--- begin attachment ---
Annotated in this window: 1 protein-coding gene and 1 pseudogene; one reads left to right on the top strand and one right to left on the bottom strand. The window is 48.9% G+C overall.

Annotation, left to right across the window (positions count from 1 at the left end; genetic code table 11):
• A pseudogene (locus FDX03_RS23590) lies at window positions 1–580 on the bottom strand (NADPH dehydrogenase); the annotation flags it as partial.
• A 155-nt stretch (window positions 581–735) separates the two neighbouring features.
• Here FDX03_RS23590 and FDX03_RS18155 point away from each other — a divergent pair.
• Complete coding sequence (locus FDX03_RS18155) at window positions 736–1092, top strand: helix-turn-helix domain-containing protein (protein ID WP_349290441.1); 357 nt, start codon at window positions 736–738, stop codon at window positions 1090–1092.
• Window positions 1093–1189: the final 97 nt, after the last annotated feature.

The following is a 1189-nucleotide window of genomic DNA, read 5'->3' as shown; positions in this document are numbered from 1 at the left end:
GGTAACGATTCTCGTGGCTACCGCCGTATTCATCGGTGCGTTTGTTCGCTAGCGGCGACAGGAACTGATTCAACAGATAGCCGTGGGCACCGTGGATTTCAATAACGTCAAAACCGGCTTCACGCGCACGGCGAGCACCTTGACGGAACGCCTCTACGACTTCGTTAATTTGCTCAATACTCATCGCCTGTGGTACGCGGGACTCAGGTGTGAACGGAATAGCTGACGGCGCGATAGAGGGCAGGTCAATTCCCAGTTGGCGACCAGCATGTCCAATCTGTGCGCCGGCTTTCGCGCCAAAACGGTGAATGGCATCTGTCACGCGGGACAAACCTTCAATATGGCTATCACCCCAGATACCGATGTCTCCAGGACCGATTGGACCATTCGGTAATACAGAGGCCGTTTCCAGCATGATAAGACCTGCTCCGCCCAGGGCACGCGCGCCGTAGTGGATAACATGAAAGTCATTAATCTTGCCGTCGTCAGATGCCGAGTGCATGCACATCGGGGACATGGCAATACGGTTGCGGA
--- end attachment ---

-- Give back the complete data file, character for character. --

Annotated in this window: 1 protein-coding gene and 1 pseudogene; one reads left to right on the top strand and one right to left on the bottom strand. The window is 48.9% G+C overall.

Annotation, left to right across the window (positions count from 1 at the left end; genetic code table 11):
• A pseudogene (locus FDX03_RS23590) lies at window positions 1–580 on the bottom strand (NADPH dehydrogenase); the annotation flags it as partial.
• A 155-nt stretch (window positions 581–735) separates the two neighbouring features.
• Here FDX03_RS23590 and FDX03_RS18155 point away from each other — a divergent pair.
• Complete coding sequence (locus FDX03_RS18155) at window positions 736–1092, top strand: helix-turn-helix domain-containing protein (protein ID WP_349290441.1); 357 nt, start codon at window positions 736–738, stop codon at window positions 1090–1092.
• Window positions 1093–1189: the final 97 nt, after the last annotated feature.

The following is a 1189-nucleotide window of genomic DNA, read 5'->3' as shown; positions in this document are numbered from 1 at the left end:
GGTAACGATTCTCGTGGCTACCGCCGTATTCATCGGTGCGTTTGTTCGCTAGCGGCGACAGGAACTGATTCAACAGATAGCCGTGGGCACCGTGGATTTCAATAACGTCAAAACCGGCTTCACGCGCACGGCGAGCACCTTGACGGAACGCCTCTACGACTTCGTTAATTTGCTCAATACTCATCGCCTGTGGTACGCGGGACTCAGGTGTGAACGGAATAGCTGACGGCGCGATAGAGGGCAGGTCAATTCCCAGTTGGCGACCAGCATGTCCAATCTGTGCGCCGGCTTTCGCGCCAAAACGGTGAATGGCATCTGTCACGCGGGACAAACCTTCAATATGGCTATCACCCCAGATACCGATGTCTCCAGGACCGATTGGACCATTCGGTAATACAGAGGCCGTTTCCAGCATGATAAGACCTGCTCCGCCCAGGGCACGCGCGCCGTAGTGGATAACATGAAAGTCATTAATCTTGCCGTCGTCAGATGCCGAGTGCATGCACATCGGGGACATGGCAATACGGTTGCGGA